The Bonanza / website
Custer offered us a wonderful central location from which to roam the Black Hills. We chose a vrbo property and I almost hate to give out the details because we want to go back there again (and did the following June!). Situated in an 1879 Mining camp, The Bonanza is literally on a mountain top in the middle of the forest. You can see Black Elk Peak, The Needles, explore, hike, run...just make sure you have the heart (and vehicle) to make it past the National Park gate. Property owners do a fantastic job maintaining the road, but I wouldn't take a VW Bug up there. We could've stayed in this cabin and surrounding area the whole time, we loved it so much. But adventure awaits...and the Bonanza was the perfect place to return 'home' and unwind.
RTip: Also check out the Bavarian Inn in Custer, where friends stayed recently at this adorable hotel.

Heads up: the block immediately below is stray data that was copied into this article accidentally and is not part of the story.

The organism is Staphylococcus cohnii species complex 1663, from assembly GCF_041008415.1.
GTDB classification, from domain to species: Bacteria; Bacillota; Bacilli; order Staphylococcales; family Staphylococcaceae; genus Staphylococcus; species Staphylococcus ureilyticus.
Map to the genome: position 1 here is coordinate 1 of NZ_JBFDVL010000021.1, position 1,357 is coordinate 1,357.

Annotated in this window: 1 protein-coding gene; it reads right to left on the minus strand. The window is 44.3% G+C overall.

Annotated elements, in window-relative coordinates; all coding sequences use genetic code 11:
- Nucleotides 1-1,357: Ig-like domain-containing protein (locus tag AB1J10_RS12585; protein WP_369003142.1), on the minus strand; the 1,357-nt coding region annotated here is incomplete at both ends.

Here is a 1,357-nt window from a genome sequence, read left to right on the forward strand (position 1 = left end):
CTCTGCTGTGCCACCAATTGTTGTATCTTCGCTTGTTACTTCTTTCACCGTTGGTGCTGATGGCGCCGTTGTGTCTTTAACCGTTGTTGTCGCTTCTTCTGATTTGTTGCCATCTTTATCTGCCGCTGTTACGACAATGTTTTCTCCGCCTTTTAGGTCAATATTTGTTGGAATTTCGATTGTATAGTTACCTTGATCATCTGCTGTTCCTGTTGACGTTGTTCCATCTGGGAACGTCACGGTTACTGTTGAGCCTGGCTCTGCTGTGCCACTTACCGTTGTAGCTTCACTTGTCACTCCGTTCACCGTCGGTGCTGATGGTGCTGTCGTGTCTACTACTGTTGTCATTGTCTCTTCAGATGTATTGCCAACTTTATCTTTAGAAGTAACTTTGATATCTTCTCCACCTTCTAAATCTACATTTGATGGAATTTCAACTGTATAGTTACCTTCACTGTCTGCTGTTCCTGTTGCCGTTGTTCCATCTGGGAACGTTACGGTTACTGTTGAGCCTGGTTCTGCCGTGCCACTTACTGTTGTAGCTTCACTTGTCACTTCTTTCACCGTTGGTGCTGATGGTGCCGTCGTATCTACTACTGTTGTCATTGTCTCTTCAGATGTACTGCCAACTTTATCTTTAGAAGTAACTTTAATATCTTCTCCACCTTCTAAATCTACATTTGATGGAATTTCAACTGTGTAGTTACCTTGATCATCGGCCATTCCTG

SeaCamper / website
For a fun and unique experience, check out the SeaCamper! It’s not on water, but is near Hot Springs, ideally located near Evan’s Plunge, Mammoth Cave, and Wind Cave. It doesn’t have a great deal of space, but with sleeping for 4, a gorgeous deck, a hot tub and amazing views, the nightly rate was surprisingly reasonable! The owners have quite a few very cool properties for ‘glamping.’ Check it out.
Rtip: If you are looking for unique accommodations, check out Under the Canvas, for luxury camping near the Black Hills. Their safari-inspired canvas tents offer comfy king beds, wood stoves, a private deck, and a few even have their own bathrooms.
Bluebell Lodge / website
If you’re more in the mood to fully appreciate all that Custer State Park has to offer, Bluebell Lodge is another great choice. It has charm, location, and amenities. Plus, the horse stables are conveniently located right across the street. You can either get a room or suite in the lodge or rent a small cabin with a fire pit. Enjoy an old-fashioned chuckwagon dinner and live music. Most of the reviews for this lodge were very good, but keep in mind that the cabins are a bit more rustic and you will likely encounter wild life…which could be fun!
RTip: If the Blubell Lodge is booked, another highly recommended option are the 32 private cabins at Sylvan Lake Lodge.